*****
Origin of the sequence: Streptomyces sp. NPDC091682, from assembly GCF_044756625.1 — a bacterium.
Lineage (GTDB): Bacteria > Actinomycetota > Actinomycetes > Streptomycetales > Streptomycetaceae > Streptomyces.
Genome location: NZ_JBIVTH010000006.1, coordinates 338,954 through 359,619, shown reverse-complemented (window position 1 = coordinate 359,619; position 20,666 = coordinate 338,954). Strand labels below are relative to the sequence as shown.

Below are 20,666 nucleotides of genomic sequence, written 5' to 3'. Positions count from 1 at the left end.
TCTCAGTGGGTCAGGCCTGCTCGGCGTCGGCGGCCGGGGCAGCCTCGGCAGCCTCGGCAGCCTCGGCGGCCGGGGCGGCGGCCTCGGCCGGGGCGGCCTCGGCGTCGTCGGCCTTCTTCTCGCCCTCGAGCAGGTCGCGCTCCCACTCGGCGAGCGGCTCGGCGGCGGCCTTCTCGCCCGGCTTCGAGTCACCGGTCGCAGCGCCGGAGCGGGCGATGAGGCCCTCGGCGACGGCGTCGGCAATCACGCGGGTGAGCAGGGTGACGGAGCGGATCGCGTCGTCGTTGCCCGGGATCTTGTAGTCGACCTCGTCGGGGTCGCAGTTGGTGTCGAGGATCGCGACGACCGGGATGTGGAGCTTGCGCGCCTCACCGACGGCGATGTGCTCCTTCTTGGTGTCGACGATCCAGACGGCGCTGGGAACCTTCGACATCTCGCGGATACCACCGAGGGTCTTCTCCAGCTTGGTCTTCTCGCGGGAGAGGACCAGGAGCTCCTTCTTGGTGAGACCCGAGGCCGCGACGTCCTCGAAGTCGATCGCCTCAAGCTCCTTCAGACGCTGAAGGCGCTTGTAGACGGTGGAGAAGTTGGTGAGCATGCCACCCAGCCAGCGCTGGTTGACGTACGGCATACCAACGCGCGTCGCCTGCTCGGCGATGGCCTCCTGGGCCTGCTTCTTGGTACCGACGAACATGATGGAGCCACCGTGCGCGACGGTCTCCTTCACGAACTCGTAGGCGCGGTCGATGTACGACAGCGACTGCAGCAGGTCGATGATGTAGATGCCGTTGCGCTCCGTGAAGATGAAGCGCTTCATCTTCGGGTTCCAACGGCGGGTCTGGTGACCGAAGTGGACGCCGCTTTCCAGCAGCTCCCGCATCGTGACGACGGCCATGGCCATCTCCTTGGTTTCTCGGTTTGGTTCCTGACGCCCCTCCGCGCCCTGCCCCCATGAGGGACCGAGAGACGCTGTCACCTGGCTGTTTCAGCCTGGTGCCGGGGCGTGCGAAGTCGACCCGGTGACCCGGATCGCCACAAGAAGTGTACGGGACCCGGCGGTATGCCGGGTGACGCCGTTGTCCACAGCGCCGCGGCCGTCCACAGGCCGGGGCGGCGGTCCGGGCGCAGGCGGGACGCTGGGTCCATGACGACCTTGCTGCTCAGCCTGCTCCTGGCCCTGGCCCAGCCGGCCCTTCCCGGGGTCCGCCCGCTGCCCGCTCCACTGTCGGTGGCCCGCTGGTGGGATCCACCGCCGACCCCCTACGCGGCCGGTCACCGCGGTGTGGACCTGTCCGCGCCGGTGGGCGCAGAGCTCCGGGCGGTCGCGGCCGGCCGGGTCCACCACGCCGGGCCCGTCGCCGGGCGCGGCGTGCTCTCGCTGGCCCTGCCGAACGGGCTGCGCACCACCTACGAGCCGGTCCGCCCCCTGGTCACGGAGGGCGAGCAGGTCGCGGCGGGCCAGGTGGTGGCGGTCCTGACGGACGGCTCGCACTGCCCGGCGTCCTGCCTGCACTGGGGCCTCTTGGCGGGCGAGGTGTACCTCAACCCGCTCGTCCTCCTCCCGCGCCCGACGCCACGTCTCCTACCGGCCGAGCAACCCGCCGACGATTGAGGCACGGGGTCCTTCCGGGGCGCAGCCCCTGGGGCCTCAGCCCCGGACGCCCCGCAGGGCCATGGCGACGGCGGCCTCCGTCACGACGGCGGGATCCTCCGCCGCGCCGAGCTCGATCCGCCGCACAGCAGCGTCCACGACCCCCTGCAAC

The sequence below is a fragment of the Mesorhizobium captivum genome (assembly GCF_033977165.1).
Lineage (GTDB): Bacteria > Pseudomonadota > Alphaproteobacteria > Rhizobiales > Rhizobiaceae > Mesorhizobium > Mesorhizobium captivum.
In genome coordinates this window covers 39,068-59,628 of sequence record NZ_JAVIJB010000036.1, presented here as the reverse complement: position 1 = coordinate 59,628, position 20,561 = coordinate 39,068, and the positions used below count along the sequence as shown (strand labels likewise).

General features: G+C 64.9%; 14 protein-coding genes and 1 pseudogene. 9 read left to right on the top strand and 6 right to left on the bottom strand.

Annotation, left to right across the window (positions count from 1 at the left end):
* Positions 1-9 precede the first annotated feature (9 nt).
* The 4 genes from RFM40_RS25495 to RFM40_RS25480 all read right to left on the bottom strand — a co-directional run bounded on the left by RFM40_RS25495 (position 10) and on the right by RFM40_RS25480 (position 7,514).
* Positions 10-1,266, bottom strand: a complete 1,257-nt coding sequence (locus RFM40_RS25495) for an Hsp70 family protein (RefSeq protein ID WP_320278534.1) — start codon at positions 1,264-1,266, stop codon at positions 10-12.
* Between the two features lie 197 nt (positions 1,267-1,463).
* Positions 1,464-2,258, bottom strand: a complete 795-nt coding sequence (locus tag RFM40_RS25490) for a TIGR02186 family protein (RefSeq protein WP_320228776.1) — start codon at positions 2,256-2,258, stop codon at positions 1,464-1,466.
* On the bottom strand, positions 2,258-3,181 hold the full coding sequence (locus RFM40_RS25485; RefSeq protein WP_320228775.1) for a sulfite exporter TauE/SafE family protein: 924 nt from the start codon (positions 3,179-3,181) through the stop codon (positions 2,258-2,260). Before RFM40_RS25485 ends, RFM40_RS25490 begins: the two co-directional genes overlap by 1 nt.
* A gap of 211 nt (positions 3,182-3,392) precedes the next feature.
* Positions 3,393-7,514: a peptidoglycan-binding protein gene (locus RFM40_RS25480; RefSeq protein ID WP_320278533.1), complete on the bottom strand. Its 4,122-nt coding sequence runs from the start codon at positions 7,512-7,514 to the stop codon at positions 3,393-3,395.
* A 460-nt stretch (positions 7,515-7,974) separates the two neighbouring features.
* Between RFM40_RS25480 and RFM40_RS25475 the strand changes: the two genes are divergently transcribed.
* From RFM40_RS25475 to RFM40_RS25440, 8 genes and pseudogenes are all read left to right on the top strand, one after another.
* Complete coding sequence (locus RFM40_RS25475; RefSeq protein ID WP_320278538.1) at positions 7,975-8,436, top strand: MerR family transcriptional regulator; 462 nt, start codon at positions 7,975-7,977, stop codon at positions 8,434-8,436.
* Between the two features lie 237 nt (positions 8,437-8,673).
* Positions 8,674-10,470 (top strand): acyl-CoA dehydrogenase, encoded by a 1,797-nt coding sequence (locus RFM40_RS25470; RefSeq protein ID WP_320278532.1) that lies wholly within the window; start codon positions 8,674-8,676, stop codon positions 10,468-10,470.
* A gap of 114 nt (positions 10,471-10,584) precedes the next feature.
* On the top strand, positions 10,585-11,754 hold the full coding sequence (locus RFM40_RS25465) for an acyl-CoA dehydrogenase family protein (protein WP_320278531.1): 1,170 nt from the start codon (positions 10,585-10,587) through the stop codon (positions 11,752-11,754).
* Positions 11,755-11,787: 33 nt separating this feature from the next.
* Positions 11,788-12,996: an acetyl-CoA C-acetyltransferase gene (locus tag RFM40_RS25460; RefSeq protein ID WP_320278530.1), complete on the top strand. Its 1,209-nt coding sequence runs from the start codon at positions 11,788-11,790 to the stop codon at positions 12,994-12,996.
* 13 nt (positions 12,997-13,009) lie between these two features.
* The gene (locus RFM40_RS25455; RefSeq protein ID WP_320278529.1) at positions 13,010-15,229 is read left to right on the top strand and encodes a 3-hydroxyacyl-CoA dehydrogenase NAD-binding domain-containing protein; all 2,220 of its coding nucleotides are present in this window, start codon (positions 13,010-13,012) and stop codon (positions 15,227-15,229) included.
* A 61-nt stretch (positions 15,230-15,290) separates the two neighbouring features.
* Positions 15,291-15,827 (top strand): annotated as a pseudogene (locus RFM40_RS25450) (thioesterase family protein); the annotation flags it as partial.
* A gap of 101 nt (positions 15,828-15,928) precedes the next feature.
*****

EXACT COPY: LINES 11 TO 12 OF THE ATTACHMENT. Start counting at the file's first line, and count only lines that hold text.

* Positions 1-9 precede the first annotated feature (9 nt).
* The 4 genes from RFM40_RS25495 to RFM40_RS25480 all read right to left on the bottom strand — a co-directional run bounded on the left by RFM40_RS25495 (position 10) and on the right by RFM40_RS25480 (position 7,514).